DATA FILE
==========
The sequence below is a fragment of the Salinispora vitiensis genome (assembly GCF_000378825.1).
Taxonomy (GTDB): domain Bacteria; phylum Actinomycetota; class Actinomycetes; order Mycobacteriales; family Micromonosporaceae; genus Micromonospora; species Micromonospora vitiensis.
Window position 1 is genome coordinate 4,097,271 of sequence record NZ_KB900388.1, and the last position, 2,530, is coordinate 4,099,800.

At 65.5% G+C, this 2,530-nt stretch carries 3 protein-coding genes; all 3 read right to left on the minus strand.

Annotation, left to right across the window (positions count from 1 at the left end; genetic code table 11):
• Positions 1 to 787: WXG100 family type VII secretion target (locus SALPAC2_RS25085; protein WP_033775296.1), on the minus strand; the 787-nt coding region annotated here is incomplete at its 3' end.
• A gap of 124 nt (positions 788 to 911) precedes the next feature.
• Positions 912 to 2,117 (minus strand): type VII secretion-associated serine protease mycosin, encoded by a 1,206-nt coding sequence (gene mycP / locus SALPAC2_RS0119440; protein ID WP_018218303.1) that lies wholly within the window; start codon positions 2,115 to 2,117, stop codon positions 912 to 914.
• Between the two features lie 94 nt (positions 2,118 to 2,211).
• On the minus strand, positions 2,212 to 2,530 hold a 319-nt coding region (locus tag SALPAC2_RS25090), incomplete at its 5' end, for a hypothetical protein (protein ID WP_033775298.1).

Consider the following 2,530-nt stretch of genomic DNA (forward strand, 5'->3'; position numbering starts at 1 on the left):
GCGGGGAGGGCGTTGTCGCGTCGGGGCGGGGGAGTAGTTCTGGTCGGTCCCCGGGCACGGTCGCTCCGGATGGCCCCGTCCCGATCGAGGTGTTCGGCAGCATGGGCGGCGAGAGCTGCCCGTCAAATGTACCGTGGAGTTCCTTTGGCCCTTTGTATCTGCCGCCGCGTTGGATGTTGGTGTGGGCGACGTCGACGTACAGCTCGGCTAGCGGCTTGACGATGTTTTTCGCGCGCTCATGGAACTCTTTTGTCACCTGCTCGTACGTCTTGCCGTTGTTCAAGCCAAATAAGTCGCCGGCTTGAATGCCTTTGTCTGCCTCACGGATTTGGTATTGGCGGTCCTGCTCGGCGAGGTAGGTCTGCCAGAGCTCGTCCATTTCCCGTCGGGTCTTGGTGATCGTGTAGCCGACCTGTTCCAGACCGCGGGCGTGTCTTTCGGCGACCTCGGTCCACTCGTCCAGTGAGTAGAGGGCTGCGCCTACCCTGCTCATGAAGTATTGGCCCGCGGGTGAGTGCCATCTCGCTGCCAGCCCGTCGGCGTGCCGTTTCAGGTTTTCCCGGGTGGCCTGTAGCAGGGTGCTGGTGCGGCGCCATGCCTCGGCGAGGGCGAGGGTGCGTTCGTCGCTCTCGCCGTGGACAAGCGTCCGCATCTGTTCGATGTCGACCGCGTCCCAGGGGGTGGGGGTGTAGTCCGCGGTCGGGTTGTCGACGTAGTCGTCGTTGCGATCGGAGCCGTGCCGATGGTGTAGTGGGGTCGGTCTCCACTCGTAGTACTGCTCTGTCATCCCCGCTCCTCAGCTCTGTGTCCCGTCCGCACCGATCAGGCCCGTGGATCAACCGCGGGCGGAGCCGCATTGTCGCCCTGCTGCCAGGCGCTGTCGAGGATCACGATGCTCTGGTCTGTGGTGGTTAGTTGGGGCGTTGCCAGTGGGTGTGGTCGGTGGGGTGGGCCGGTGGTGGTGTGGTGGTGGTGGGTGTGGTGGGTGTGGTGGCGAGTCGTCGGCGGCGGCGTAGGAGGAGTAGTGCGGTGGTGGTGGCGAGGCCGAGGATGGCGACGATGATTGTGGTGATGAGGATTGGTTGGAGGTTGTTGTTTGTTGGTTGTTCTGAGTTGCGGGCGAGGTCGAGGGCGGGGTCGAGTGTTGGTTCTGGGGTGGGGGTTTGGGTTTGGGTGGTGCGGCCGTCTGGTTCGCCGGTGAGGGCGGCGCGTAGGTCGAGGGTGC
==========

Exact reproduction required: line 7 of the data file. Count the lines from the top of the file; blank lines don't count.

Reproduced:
• A gap of 124 nt (positions 788 to 911) precedes the next feature.